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« Agnico-Eagle Mines Limited: Record Quarterly Net Income of $121.5 million | Main | SK OptionTrader Trades Show The Importance Of Timing »
Tuesday
Oct262010

Chart of the Week: Inflation in the Real World

The Real Cost of Living 27 October 2010.JPG
By Jake Weber, Editor, The Casey Report

As is often the case, there is a big difference between what the government statistics are reporting and what’s going on in the real world. According to the most recent inflation reading published by the Bureau of Labor Statistics (BLS), consumer prices grew at an annual rate of just 1.1% in August.

The government has an incentive to distort CPI numbers, for reasons such as keeping the cost-of-living adjustment for Social Security payments low. While there’s no question that you may be able to get a good deal on a new car or a flat-screen TV today, how often are you really buying these things? When you look at the real costs of everyday life, prices have risen sharply over the last year. For simplicity’s sake, consider the cash market prices on some basic commodities.

On average, our basic food costs have increased by an incredible 48% over the last year (measured by wheat, corn, oats, and canola prices). From the price at the pump to heating your stove, energy costs are up 23% on average (heating oil, gasoline, natural gas). A little protein at dinner is now 39% higher (beef and pork), and your morning cup of coffee with a little sugar has risen by 36% since last October. 

You probably aren’t buying new linens or shopping for copper piping at the hardware store every day, but I included these items to show the inflationary pressures on some other basic materials that will likely affect consumer prices down the road. 

The jump in gold and silver prices illustrates that it’s not just supply and demand issues driving the precious metals higher – the decline in purchasing power of the dollar is also showing up in the price of physical goods. It is because stashing wheat and cotton in the garage is an impractical way to protect purchasing power that investors are increasingly looking to protect themselves with the monetary metals – a trend that is now very much in motion.
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[Jake is going to be digging deeper into the “secret” inflation in the next edition of The Casey Report, which will be released just following the upcoming midterm elections. Sign up today and make the powerful trends now sweeping the global economy and investment markets work in your favor. Our 3-month, 100% satisfaction guarantee assures you’ll love the publication or get a full no-questions-asked refund. Details here.]



Back to our latest venture which was the launch of an Options trading service we are pleased to report that it is going very well so its a big thanks to all those who have signed up for it and the supportive emails that you have sent us.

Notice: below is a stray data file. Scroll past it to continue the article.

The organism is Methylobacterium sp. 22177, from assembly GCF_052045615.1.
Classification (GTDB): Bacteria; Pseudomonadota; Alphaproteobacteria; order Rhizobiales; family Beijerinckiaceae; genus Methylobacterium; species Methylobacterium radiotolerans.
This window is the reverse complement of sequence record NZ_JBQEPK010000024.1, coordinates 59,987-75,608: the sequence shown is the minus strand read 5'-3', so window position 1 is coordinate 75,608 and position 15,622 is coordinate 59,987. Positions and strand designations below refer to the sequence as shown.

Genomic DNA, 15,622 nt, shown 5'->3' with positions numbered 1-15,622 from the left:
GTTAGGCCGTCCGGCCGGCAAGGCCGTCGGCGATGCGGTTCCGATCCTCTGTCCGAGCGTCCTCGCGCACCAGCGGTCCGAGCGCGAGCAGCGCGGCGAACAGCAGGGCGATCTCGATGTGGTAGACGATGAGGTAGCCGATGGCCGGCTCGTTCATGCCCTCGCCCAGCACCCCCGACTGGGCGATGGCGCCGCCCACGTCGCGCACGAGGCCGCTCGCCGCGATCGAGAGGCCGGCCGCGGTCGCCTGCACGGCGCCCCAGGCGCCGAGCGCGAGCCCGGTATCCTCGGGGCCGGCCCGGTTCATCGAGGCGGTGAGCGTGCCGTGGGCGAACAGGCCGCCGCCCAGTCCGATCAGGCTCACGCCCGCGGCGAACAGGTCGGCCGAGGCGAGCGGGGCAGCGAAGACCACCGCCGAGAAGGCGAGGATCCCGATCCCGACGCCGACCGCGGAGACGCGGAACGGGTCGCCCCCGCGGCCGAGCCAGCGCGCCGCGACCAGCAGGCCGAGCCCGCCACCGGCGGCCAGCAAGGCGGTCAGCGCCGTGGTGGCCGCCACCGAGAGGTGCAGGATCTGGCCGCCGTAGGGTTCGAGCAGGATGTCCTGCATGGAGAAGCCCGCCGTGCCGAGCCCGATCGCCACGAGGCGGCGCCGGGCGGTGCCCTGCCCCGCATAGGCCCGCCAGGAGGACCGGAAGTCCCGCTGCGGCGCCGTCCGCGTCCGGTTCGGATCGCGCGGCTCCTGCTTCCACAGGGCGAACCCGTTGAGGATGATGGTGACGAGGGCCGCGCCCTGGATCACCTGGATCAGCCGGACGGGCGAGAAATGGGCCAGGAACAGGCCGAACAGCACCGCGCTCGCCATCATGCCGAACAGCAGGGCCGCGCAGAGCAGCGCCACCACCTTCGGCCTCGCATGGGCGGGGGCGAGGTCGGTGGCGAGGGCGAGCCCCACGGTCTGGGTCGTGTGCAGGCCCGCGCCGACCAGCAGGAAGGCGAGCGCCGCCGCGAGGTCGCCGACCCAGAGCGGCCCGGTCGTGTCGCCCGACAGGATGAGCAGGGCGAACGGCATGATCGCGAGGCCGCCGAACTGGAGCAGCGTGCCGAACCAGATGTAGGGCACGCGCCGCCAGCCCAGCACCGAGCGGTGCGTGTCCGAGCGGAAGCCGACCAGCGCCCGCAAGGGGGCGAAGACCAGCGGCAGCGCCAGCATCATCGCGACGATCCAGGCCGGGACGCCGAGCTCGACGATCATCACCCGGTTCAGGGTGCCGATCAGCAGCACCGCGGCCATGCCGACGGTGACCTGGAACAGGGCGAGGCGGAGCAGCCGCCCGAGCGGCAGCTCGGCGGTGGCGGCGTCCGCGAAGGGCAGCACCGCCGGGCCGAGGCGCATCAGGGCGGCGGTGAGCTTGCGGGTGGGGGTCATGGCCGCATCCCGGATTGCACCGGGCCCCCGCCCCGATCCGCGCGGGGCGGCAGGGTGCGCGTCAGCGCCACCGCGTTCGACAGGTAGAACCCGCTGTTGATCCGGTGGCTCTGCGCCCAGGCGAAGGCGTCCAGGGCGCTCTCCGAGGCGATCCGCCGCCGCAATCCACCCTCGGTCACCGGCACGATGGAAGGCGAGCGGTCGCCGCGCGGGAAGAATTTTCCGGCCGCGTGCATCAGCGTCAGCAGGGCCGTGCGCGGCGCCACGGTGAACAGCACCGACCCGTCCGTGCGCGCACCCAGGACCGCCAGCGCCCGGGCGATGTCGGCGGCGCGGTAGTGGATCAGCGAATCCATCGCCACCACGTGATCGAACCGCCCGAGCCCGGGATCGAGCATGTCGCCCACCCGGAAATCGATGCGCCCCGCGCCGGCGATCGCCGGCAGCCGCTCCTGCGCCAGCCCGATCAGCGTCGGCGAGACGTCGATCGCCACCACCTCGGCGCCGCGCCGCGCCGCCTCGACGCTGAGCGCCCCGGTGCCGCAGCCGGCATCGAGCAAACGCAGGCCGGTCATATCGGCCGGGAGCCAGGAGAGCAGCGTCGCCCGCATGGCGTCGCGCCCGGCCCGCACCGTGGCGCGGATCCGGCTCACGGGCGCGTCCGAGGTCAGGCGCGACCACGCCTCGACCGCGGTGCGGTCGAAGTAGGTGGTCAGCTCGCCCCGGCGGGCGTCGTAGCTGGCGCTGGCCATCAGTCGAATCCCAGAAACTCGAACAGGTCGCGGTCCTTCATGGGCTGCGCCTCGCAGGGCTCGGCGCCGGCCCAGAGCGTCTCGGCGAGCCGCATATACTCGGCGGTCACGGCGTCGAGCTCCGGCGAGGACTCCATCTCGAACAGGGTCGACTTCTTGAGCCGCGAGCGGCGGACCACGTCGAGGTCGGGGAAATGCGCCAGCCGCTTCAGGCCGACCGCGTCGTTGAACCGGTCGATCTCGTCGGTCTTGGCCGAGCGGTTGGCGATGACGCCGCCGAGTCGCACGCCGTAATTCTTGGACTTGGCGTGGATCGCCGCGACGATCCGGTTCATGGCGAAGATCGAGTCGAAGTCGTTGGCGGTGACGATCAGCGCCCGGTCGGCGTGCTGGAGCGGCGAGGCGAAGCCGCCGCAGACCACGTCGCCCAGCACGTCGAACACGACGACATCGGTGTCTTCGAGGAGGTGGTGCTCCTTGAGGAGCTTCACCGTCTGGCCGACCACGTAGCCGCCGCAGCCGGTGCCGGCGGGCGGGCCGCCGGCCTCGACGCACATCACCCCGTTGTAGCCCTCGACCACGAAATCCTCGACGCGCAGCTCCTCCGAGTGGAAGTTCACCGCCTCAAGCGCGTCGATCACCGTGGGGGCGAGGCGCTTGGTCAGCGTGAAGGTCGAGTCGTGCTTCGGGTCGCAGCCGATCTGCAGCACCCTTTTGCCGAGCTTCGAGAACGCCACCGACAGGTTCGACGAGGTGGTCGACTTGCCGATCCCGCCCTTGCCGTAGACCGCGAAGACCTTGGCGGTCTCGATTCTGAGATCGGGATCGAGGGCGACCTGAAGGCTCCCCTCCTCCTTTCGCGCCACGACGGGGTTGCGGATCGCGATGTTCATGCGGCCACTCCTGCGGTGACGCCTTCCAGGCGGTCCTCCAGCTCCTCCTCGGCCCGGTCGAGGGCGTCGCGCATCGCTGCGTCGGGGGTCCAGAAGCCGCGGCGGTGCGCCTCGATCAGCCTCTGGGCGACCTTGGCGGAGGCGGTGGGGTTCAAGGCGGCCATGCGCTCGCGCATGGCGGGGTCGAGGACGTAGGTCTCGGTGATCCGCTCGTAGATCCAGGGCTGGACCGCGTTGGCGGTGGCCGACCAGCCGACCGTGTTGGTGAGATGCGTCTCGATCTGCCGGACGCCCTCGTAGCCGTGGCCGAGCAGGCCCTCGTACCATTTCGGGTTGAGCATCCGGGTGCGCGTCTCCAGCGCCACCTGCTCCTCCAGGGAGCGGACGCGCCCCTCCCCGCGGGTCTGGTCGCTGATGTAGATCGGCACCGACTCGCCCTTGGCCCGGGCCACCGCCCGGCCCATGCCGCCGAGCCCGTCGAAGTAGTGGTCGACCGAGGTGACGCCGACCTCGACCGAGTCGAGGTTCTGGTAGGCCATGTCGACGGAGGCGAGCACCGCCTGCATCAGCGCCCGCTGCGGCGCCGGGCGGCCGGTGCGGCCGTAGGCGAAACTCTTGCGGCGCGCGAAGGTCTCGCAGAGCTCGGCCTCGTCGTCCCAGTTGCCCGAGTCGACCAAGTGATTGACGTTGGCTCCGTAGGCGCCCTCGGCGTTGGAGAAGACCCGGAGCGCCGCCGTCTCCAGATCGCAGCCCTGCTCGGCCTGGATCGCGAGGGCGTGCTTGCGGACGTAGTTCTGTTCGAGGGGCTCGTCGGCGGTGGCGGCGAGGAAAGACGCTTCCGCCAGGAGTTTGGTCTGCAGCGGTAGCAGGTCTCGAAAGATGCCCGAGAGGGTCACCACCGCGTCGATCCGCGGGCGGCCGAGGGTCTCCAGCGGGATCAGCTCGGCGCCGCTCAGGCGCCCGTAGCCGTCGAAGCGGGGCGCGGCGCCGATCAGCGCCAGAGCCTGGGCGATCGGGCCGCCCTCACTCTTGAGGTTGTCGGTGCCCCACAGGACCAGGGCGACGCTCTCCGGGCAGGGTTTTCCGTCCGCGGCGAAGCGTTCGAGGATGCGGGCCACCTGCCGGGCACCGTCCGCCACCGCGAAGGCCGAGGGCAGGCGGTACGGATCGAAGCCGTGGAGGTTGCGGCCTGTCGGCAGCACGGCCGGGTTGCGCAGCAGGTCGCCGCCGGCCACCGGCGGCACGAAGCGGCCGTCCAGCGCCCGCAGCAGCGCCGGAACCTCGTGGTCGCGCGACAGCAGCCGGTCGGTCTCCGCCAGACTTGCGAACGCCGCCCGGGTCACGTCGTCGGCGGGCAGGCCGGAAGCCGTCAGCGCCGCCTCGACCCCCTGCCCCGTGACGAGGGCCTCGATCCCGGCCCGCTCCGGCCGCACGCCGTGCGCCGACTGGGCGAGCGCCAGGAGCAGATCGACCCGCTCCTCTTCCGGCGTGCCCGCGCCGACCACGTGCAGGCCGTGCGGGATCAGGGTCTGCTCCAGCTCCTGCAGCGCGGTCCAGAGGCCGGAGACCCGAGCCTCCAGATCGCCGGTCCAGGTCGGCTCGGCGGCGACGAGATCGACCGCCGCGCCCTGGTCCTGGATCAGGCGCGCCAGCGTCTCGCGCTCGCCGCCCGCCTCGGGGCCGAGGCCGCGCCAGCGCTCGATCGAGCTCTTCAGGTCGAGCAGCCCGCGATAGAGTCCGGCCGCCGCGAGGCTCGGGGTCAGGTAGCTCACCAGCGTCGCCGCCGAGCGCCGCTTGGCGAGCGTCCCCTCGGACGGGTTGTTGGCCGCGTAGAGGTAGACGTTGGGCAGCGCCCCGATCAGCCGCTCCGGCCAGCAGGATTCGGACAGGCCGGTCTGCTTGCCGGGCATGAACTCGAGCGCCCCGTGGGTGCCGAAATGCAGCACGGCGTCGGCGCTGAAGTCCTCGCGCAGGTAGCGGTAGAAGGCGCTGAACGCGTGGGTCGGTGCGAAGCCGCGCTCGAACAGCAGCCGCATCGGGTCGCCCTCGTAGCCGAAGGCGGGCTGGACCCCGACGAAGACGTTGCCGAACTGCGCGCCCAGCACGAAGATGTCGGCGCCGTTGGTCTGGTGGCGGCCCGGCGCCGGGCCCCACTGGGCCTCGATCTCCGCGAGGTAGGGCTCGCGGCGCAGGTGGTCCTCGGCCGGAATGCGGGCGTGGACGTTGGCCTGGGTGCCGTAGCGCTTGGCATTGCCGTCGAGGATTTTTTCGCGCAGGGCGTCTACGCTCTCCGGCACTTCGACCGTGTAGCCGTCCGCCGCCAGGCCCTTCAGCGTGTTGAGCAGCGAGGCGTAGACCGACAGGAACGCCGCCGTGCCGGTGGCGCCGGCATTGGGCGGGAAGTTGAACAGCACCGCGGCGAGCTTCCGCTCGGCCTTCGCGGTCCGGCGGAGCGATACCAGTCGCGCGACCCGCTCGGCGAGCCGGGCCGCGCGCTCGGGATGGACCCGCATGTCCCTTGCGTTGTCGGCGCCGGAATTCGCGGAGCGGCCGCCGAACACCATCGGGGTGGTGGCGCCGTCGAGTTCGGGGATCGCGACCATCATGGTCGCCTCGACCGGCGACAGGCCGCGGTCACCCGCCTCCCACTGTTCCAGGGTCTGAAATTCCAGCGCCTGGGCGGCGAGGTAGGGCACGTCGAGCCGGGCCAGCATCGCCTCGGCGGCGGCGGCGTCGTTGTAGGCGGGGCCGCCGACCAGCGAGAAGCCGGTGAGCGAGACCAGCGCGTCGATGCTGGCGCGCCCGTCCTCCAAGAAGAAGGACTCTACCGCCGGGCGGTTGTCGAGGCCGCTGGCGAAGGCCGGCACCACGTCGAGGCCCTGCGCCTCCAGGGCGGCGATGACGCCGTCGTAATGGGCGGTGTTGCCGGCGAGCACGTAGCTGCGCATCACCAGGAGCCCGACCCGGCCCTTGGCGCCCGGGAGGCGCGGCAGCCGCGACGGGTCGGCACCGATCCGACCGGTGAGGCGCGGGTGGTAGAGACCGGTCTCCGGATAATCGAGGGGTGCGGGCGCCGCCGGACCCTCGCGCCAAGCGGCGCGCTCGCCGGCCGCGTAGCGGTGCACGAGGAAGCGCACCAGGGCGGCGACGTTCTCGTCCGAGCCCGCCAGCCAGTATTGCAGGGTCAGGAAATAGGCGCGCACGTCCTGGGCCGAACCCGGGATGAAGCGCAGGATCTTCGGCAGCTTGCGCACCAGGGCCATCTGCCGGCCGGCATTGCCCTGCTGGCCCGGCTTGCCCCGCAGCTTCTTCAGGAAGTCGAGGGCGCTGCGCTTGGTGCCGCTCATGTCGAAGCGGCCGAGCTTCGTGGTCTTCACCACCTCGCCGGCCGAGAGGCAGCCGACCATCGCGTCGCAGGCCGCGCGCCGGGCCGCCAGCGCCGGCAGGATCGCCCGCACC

Our premium options trading service, SK OptionTrader, has opened and closed 12 trades in the last 6 weeks, banking an average profit of 70% on these trades.

This brings our total of closed trades to 38, with 36 winners. This means that a subscriber who had invested $1000 in each of our 38 trades would have banked profits of $15,636.00. We have just posted a set of charts demonstrating the importance of timing in any trade on gold-prices, please click here if you are interested.

SK Chart 23 Oct 2010.JPG

The above progress chart is being updated constantly. However, to see exactly how it is going, please click this link.


Stay on your toes and have a good one.

Got a comment then please add it to this article, all opinions are welcome and very much appreciated by both our readership and the team here.



To stay updated on our market commentary, which gold stocks we are buying and why, please subscribe to The Gold Prices Newsletter, completely FREE of charge. Simply click here and enter your email address. (Winners of the GoldDrivers Stock Picking Competition 2007)

For those readers who are also interested in the silver bull market that is currently unfolding, you may want to subscribe to our Free Silver Prices Newsletter.

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Reader Comments (1)

It is pretty pointless to list inflation in commodity prices and compare to the consumer price index. For example, pork is up 60%, and yet in the supermarket it is up a small fraction of that increase. Similarly bread has not gone up the 75% that wheat has, nor gold jewelery the same % increase that gold bullion has. So, the CPI increase is not really the lie that this article makes it out to be. It is possible that consumption patterns have changed leading to the CPI calculation not representing the overall basket of goods and services that the average persone buys, but it is not out by a factor of 10 or more.

October 27, 2010 | Unregistered CommenterRoscoe Taylor

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